Recently – I am absolutely thrilled to report – all our hard work has been recognised, as I have been shortlisted in the TES School Awards as Subject Lead of The Year, which of course is recognition for the whole department as well as the students, who have embraced the course so wholeheartedly. Our brand new Eco Textiles cohort is thoroughly invested in both sustainable and ethical textiles, so much so that my dream of inspiring other schools to include this in their A-Level curriculum is beginning to feel tangible. Using this exciting spotlight on Headington, I hope I can reach out to other teachers interested in educating our young minds about the damaging effects of the Fashion and Textiles industry. Plus, one of the benefits of running the course like this, is that it costs so little in relative terms, making it accessible for everyone. We even have a gardening club where students from year 7 onwards sow and grow our very own dye plants.

The most exciting project of all is the opportunity the students have had to work with garden designer Lottie Delamain and Fashion Revolution, who have created A Textile Garden for Fashion Revolution, Chelsea Flower Show’s first-ever dye garden showcasing plant fibres that can be used to make clothing.

 

Natural dyes for the textile garden.
Kate Turnbull and Lottie Delamain.

Why we need natural dyes

The production of polyester is an energy-intensive process producing high levels of greenhouse gas emissions, while wastewater emitted from polyester processes contain volatile substances that can pose a threat to human health. Despite this, Fashion Revolution’s Fashion Transparency Index 2021 found that only a quarter of major brands publish time-bound, measurable targets on reducing the use of textiles deriving from virgin fossil fuels. In my opinion, that is really not good enough and I hope that the symbolism and message of Lottie’s garden cuts through to the stakeholders and change-makers in the industry.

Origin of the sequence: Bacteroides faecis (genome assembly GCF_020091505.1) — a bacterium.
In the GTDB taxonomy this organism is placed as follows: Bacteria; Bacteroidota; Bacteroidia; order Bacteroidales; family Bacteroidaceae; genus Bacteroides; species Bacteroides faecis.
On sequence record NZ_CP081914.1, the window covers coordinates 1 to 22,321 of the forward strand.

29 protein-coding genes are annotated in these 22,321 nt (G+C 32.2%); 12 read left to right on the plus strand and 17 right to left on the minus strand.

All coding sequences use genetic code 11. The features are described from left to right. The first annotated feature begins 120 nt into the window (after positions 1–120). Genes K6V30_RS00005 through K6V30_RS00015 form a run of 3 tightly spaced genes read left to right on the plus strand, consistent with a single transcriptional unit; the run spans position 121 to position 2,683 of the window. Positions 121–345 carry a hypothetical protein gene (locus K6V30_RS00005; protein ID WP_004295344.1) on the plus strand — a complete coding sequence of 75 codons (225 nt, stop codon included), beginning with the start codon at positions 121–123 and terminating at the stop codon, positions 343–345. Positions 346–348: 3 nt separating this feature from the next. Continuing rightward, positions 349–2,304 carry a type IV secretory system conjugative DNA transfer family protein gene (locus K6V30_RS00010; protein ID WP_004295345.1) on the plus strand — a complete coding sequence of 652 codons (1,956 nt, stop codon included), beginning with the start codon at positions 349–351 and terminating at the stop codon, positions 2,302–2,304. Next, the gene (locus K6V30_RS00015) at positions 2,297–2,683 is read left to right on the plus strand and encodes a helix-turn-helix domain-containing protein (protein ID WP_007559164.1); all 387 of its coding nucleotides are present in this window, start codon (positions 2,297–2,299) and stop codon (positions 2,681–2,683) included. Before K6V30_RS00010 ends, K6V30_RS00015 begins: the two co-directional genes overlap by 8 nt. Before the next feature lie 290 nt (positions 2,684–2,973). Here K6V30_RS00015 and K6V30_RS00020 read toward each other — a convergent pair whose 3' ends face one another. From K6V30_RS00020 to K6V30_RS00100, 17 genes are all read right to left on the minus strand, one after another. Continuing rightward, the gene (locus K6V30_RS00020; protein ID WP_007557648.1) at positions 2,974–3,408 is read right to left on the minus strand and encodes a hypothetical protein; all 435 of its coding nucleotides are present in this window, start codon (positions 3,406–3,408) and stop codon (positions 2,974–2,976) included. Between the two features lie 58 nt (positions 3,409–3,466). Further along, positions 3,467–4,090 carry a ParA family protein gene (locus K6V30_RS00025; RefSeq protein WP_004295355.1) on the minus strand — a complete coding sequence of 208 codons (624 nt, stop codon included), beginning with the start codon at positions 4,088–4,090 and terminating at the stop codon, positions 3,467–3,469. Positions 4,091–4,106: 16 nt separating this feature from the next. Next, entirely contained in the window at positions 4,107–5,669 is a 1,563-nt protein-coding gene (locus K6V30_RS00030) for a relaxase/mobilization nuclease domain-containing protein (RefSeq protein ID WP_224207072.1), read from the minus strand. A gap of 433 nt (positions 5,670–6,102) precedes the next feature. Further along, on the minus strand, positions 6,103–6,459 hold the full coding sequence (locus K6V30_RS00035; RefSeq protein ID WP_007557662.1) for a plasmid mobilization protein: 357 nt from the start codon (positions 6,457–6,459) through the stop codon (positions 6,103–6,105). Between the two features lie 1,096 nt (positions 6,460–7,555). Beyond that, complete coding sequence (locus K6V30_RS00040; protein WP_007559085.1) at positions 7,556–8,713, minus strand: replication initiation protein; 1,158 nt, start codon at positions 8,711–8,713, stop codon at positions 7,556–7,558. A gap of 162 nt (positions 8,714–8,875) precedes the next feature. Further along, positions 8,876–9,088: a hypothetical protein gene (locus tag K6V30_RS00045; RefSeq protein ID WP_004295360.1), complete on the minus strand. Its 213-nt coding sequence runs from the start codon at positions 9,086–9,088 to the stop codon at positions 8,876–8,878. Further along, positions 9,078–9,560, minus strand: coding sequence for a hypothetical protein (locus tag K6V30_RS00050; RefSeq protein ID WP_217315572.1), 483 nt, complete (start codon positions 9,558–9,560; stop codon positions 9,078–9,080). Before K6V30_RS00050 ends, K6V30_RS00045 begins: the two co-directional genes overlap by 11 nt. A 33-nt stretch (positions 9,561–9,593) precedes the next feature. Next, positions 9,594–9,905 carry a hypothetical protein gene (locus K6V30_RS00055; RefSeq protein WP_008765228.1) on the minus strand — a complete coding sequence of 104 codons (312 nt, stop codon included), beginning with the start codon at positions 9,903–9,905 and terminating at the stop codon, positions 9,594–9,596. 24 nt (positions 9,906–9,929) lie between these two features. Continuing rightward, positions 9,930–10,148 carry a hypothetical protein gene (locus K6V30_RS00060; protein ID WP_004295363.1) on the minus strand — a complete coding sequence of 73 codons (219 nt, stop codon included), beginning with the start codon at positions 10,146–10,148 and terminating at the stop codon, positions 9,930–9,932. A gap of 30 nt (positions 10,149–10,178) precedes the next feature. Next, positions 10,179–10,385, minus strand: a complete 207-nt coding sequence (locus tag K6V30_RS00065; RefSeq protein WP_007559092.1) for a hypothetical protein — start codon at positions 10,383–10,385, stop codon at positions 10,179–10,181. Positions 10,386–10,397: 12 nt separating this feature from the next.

Lottie’s philosophy for the garden matches mine – it is about seeing the potential in the resources we have on our doorstep and exploring how we can utilise them in more creative ways as alternatives to synthetic, petroleum-based fabrics and chemical dyes. Many of the plants are native wildflowers, easily propagated and grown in the UK and undemanding in terms of water.

 

 

Natural dyes for the textile garden.
Natural dyes and bottles.

 

Bringing the garden to life